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Jewish World Review Jan. 13, 2004 / 19 Teves, 5764

Mort Zuckerman

Mort Zuckerman
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Consumer Reports

Policing the corporate suites

http://www.NewsAndOpinion.com | Have we saved capitalism from the capitalists? In the glum years of the new millennium, one business scandal came hard on the heels of another. It wasn't just Enron and WorldCom. The supposedly "independent" auditors, directors, accountants, and stock market advisers and banks were all tarnished; the engine of the people's involvement, the mutual fund industry, was shown to be permeated by rip-off artists rigging the system for the benefit of insiders and the rich. To crown it all, the high temple of capitalism, the New York Stock Exchange, was polluted by cronyism and greed.


The remarkable thing is that even after all this, confidence in the system seems to have survived. With stocks and profits on the rise once again, we are now at the point of letting the bad memories of the new millennium slide into oblivion, momentary blips on the curve of satisfaction. That would be a mistake. The images of handcuffed executives doing the perp walk before the TV cameras must be retained on all our retinas —but especially on those of unhandcuffed CEOs smiling for the annual report.


Boondoggle. The leaders of the mutual fund industry, in particular, must appreciate how close they have come to undermining the system that is the investment vehicle for 95 million Americans. It was outrageous —perhaps the biggest outrage of them all —that half of America's 88 largest mutual funds have been allowing choice customers to jump in and out of funds at a cost to ordinary investors of some $5 billion a year. This is a betrayal of the very justification for the mutual fund industry —giving the average guy a chance to participate on equal terms.


The men and women at the top of American industry and finance make big money. Americans by and large don't begrudge enormous sums earned by anyone —by Tiger Woods, by Nicole Kidman, or by business stars like IBM's Lou Gerstner. Their performances are measurable. But the average pay of a chief executive in major U.S. companies no longer bears any relationship to performance. It has gone up from 42 times that of the average wage in 1982 to a staggering 411 times today —a multiple of nearly 10 times. Is the average boss really 10 times better than he was 20 years ago? And gilding the compensation lily are golden parachutes and severance pay. The average severance package for departing CEOs in major companies last year was about $16.5 million —paid even when there was a dramatic decline in corporate performance, making it look like a boondoggle and a reward for failure.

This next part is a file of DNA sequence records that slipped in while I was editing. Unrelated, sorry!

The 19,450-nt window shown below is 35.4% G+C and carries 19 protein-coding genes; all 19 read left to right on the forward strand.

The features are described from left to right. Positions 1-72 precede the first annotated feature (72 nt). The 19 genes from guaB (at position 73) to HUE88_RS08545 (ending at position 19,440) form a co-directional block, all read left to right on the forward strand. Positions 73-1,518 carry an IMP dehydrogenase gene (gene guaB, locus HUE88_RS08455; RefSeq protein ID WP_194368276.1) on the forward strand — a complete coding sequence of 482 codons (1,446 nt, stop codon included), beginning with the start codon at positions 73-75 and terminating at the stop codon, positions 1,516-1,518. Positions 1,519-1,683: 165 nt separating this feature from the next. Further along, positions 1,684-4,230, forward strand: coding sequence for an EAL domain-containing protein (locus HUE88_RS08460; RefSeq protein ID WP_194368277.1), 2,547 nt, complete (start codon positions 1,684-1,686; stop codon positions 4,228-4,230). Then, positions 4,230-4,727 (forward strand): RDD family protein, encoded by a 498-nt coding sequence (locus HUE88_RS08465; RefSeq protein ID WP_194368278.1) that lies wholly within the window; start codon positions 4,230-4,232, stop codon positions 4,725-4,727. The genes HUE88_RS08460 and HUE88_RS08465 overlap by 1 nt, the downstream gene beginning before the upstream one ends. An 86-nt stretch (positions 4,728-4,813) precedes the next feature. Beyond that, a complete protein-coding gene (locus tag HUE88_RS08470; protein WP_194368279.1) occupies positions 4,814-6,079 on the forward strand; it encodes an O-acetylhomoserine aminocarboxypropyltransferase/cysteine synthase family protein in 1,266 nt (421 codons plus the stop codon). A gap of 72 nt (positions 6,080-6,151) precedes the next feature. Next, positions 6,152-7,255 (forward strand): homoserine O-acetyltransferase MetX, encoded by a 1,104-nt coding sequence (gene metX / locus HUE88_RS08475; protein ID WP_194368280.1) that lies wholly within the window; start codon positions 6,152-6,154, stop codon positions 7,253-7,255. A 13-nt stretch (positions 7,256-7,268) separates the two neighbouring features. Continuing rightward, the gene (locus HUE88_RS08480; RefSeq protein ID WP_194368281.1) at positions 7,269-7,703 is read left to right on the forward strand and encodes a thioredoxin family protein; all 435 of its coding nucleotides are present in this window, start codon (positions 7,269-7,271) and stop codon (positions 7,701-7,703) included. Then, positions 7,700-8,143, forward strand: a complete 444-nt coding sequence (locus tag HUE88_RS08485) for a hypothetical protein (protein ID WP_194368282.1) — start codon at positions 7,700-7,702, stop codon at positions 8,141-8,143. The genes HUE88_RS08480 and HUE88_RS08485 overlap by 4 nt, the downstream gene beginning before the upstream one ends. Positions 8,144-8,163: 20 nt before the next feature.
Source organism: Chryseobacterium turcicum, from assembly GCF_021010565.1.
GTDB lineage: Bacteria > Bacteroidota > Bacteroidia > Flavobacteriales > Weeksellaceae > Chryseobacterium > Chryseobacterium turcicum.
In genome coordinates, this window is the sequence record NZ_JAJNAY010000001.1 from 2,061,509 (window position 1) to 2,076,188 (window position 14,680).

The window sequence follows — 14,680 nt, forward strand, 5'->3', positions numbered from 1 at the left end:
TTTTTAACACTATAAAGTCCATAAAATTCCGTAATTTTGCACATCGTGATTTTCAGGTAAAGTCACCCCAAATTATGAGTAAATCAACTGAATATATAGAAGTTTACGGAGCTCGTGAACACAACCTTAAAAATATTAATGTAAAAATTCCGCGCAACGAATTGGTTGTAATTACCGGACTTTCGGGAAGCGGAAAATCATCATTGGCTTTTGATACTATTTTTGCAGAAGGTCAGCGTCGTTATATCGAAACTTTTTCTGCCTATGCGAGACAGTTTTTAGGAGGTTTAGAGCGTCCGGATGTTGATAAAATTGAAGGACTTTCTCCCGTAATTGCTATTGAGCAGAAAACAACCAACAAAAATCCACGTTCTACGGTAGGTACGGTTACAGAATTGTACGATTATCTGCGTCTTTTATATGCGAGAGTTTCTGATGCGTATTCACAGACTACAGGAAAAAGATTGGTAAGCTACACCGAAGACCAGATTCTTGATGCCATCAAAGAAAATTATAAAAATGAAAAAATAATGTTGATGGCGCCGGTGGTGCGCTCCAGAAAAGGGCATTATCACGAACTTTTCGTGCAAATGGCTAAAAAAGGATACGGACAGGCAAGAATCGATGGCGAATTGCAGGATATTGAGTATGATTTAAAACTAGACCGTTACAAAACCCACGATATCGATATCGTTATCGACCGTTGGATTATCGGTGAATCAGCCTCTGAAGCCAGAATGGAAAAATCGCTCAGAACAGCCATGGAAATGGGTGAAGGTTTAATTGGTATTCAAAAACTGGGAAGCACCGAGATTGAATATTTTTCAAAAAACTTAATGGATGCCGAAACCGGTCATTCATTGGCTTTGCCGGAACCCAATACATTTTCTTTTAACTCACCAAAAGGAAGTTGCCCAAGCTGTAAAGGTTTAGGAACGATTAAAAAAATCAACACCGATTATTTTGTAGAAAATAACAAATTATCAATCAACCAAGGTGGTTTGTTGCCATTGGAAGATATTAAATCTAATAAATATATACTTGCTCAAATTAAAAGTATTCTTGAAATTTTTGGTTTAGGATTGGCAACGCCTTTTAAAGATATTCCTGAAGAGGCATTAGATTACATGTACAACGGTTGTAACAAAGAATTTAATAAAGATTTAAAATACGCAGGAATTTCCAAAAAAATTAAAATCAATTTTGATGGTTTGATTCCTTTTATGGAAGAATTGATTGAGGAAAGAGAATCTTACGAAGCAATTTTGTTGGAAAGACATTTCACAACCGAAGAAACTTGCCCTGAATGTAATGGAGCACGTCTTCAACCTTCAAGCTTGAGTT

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On top of that, there were all those stock options that raised conflicts of interest, like "pump and dump" plays by top executives, who did all they could to inflate share prices in the short term so they could exercise their options and sell quickly at enormous profit. So the public was made to stand by while Global Crossing's Gary Winnick took out $750 million before the company filed for bankruptcy and Enron's Kenneth Lay and Jeffrey Skilling sold off hundreds of millions of dollars' worth of shares before the company collapsed. Then there were the CEOs who simply used their companies as personal piggy banks. Tyco's Dennis Kozlowski was the hands-down winner for chutzpah there. He spent $2 million on a 40th-birthday party for his wife, charged half of it to his company, and bought a co-op apartment in New York for over $18 million, misrepresenting it as a personal purchase to the co-op board while secretly paying for it out of company funds.


Misconduct like this rightly falls under legal scrutiny and will, with luck, result in the appropriate legal penalties. The idea that there are two tracks on the economy, one for the rich and the other for the rest, is utterly corrosive to our system and must be abjured. But most of the blatant excesses in the area of compensation have been quite legal —and simply making them illegal is not the answer.


Government has no part in the private negotiation of contracts. We must not strangle the free-enterprise flexibilities that are the true strength of the American economy. But there is a wholly proper and necessary role for the directors (especially the independents), shareholders, the Conference Board and other public-interest groups, better business bureaus, chambers of commerce, and public opinion served by a vigilant media. While government goes after the wrongdoers, the rest of the business community must insist on and enforce a higher standard of ethics.


Rightly, ethics has moved to the top of the agenda in many major companies. Ethics officers, who enforce codes of ethics, are now prevalent in an increasing number of big companies. Fortunately, American business and American finance tend to fix problems quickly and even ruthlessly. We will all be watching.

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JWR contributor Mort Zuckerman is editor-in-chief and publisher of U.S. News and World Report. Send your comments to him by clicking here.

Up


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© 2001, Mortimer Zuckerman